Dance: thoughts on form and presentation

In recent adventures of an artistic type I have seen many different forms of choreography in the various senior dance shows/ visiting dance shows that I have attended. In the past I have not been one to make many comments or observations on dance, it was an art I didn’t understand that well or appreciated very much. But that’s all changing now perhaps because I am looking at dance through a more artistic lens now (or perhaps because I know a choreographer who is changing my world.) But either way I am seeing it with new ideas in mind.

This brings me to the topic of this rather short post. Dance is a beautiful art form and when done right it has the potential to involve its environment. That ability is not unique to dance but I fear has been underutilized by it. Recently I attended a dance show where there was no set place for the audience and thus no set vantage point from which to watch the show. We sort of had to maneuver our way throughout the house and see what we could. I will talk further about this particular production when I get some visual aids from its choreographer but for now let it stand that this got me thinking about the use of space in dance.

Space plays an important role. That may be obvious to everyone reading this but yet it is not taken as serious as this statement suggests. The choreographer of this particular show utilized all the space, entrance space, audience space, performance space, exit space, and even the bathroom space. It brought up that all too popular question of where the show ended and the audience began. After all some of the dancers needed the participation of the audience to perform.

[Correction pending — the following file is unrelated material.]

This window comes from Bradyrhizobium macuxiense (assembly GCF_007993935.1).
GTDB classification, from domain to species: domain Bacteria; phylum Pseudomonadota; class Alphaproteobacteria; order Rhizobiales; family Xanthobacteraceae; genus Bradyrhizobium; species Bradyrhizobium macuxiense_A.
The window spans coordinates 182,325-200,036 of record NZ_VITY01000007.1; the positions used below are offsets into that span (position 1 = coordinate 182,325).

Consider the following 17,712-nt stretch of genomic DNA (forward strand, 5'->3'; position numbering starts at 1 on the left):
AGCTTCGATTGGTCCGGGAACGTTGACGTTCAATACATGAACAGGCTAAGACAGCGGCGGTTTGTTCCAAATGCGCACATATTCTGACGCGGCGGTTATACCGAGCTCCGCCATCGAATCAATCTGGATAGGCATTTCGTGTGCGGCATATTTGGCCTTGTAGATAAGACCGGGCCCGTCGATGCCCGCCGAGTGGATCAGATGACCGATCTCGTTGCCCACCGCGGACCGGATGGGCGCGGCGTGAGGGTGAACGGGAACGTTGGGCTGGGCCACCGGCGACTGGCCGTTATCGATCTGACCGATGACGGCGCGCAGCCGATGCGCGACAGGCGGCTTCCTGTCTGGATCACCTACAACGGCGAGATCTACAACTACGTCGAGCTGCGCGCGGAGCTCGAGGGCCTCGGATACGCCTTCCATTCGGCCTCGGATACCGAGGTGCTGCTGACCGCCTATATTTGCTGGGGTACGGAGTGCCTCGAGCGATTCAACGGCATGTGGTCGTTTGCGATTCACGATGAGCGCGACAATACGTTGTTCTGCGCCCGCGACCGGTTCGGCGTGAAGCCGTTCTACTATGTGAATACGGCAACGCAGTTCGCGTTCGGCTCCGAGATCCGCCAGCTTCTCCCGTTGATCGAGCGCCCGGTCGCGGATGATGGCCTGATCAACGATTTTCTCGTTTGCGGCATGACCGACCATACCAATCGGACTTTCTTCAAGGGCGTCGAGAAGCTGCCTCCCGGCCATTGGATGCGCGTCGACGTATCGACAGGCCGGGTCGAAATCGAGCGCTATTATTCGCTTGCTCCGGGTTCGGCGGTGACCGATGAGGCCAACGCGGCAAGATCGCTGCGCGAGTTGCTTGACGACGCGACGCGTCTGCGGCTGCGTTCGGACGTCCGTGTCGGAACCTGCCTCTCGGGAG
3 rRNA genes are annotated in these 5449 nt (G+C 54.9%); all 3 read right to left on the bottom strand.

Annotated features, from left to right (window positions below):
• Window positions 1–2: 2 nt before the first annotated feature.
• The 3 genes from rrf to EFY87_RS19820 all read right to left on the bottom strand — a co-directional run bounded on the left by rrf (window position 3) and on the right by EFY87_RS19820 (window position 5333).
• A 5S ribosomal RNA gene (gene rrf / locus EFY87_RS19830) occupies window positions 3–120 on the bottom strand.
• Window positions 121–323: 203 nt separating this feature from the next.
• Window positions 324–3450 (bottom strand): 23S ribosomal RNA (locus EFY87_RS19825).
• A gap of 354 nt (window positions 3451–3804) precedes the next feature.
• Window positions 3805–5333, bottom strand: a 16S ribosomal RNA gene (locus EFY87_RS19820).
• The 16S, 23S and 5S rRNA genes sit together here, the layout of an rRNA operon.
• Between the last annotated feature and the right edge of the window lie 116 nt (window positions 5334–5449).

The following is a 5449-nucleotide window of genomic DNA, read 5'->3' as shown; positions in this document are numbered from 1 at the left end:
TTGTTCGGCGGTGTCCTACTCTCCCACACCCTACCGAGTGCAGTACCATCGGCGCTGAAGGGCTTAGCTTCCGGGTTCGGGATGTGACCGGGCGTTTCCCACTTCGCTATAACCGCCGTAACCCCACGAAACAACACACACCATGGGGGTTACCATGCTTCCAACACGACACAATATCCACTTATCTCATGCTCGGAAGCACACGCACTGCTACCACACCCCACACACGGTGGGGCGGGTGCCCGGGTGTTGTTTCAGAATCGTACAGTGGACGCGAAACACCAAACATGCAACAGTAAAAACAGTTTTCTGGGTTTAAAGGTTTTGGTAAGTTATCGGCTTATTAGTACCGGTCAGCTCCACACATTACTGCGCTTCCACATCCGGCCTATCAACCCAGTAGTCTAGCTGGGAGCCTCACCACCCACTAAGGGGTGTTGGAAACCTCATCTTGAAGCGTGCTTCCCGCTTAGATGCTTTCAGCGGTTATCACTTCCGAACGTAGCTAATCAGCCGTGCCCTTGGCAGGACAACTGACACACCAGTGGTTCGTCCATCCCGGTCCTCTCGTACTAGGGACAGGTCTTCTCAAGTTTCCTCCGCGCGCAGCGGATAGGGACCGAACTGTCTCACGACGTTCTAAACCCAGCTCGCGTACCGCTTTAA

This example with its full contact between addresser and addressee makes the question easy to understand. But the aspect of space and expand that notion to sound as well stays true for staged dance. The design of the stag , the use of the stage, the non use of the stage, the off stage space, the audience space, it all plays into the production. Today’s art is in a sense frameless.

Sound may seem even easier to understand, with it being the driving force behind many of the dance forms. But also the lack of sound, or the audience participation in the creation of sound. These play roles as well. Voice over work, dancer speech and silent dance are powerful tools a dance can employ that at times create an extremely uncomfortable feeling for the audience. That feeling though negatively described with the word “uncomfortable” is one of the true feelings of art.

We’ve posted earlier about the weakness of easy art and I think that same theory applies here. Art that offends us or just makes us uncomfortable is by that definition not easy and therefore more engaging. We are forced to come to terms with that which influences us.

That’s enough for now but there will be much more.


One response to “Dance: thoughts on form and presentation

  1. One could view the mixing of audience space with performance space is a step towards carnivalization of the performance. One of the main features of a carnival form is the blurring of boundaries, which usually includes the boundary between spectator and performer – as Bakhtin writes, the carnival knows no footlights. A carnival might go a bit further than what you describe – even if there is no space between the audience and the performers, it is still clear who falls into what category (i.e. those who paid to get in vs. those who are being paid), while in carnival that distinction does not exist. But the use of audience participation is a step towards breaking down that distinction as well.

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